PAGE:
Using his police radio, Sgt. Sion alerted the six other members of his narcotics squad about the incident that had occurred on Ledge Street, which he described as "a road rage type of incident." While Sgt. Sion had been driving around the block to see if he could locate the drivers of the two vehicles, Det. John Bento and his partner Det. Leo Pichs, both of the Providence Police Department's narcotics unit, drove to Marietta Street and parked their unmarked police vehicle approximately halfway down the street, facing towards Charles Street. Shortly after arriving at Marietta Street, Det. Bento saw the silver SUV "pull out of the parking lot of 33 Marietta" and come towards him. Detective Bento alerted Sgt. Sion that the silver SUV had pulled out onto Marietta Street.

         Soon, Sgt. Sion positioned his car behind the silver SUV, and Detectives Bento and Pichs were in front of the car. Sergeant Sion observed a lone male driver in the silver SUV, who appeared to be the same person who was driving the car when it ran Sgt. Sion off the road. He then ordered Detectives Bento and Pichs "to move in." Detectives Bento and Pichs got out of their vehicle and approached the driver of the silver SUV, which was being driven by defendant, José Angeles.

         There is conflicting testimony about what happened after the police "boxed in" the silver SUV. According to the testimony of Sgt. Sion and Det. Bento, the emergency lights on Det. Bento's vehicle were activated, and Detectives Bento and Pichs, who were in plainclothes, verbally identified themselves as police officers, and Det. Pichs' badge was clearly visible. Several eyewitnesses, however, testified that the police did not turn on their emergency lights nor did they identify themselves as they approached the silver SUV. And two of the eyewitnesses testified that they believed that defendant was getting "jumped" by random people.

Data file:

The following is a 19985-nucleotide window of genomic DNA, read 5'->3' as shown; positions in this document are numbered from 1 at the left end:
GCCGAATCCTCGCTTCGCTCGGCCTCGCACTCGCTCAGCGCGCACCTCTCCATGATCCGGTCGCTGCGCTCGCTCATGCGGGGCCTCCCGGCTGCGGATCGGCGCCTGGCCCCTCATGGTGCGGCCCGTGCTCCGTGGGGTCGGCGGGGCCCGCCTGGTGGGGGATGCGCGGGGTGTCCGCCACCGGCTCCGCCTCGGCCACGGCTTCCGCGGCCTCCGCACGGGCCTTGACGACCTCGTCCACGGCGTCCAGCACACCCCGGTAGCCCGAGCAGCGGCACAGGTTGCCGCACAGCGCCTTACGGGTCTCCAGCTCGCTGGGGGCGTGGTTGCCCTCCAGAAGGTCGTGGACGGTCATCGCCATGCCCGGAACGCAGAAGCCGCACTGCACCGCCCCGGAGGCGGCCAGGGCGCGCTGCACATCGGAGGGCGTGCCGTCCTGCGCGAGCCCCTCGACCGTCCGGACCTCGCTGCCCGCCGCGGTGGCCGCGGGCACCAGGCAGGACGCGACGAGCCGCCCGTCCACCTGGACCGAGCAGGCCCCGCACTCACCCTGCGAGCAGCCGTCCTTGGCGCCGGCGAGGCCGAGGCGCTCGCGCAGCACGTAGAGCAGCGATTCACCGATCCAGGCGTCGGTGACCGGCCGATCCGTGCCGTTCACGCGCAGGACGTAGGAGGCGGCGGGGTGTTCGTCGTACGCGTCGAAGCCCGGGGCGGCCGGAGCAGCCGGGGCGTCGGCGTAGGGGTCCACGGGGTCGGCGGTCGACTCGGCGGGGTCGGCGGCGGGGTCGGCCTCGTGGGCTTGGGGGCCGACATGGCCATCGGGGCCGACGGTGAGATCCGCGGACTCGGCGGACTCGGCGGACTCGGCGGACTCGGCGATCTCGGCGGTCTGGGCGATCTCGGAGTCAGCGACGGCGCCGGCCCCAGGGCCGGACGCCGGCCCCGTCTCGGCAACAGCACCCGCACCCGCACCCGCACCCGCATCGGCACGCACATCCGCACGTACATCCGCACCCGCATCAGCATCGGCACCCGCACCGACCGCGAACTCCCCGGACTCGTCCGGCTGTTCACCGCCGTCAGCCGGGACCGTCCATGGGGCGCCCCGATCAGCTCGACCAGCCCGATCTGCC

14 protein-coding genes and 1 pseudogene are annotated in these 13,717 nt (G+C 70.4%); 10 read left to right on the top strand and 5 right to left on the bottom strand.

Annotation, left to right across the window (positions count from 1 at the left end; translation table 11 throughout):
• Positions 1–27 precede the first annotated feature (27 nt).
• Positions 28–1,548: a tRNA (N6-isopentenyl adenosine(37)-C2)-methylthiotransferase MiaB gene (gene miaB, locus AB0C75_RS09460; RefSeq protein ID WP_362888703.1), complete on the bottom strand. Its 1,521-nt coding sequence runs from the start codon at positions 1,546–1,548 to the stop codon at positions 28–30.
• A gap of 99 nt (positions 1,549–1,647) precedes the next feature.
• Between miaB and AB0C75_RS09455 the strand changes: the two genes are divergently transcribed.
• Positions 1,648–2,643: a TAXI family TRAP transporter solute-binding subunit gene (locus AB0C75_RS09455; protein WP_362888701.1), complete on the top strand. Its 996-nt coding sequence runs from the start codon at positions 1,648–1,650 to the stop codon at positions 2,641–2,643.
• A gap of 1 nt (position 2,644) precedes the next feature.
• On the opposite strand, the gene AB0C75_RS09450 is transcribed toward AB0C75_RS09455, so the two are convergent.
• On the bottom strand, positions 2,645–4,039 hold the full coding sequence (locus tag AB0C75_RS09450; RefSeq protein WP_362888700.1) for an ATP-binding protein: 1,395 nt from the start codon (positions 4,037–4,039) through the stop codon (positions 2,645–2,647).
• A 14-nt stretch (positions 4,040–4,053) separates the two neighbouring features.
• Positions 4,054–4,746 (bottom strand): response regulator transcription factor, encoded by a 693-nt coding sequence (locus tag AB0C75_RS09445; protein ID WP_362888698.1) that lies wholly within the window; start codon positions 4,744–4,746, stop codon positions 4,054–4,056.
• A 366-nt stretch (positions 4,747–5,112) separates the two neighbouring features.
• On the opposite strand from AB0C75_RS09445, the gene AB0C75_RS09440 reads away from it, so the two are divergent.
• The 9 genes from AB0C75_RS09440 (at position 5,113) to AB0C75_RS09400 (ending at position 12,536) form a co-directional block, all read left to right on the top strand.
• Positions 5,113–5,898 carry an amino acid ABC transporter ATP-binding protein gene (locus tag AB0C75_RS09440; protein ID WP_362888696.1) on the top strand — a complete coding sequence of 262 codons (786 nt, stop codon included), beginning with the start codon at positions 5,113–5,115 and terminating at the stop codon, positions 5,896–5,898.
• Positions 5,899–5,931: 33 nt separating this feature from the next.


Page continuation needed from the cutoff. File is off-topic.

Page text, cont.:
Detective Bento testified that, as he walked toward the silver SUV, he observed defendant "manipulate something in his hand and put it under his leg." Then, defendant put the silver SUV into reverse, striking Sgt. Sion's vehicle, and proceeded to drive back and forth, ramming into both Det. Bento's vehicle and Sgt. Sion's vehicle repeatedly until he had enough room to escape. The defendant drove the silver SUV onto the sidewalk towards Det. Bento, at which point Sgt. Sion drew his service pistol and at "point blank range shot the left rear tire of the vehicle in hopes that it would somehow disable the vehicle from running down [Det.] Bento." However, Det. Bento was struck[2] and defendant fled the scene. A high speed chase ensued.

         The chase soon ended after defendant crashed into a parked car and lost control of the SUV, which went down a driveway, and ultimately through a yard and into a fence. The defendant fled on foot, but the police quickly apprehended him. Officer Andres Perez, who at the time of this incident was a detective in the Providence Police Department's narcotics unit, participated in the pursuit and capture of defendant. After defendant was taken into custody, Officer Perez returned to the abandoned SUV to see "if there was any evidence left there." As it turned out, Officer Perez "seized [from ...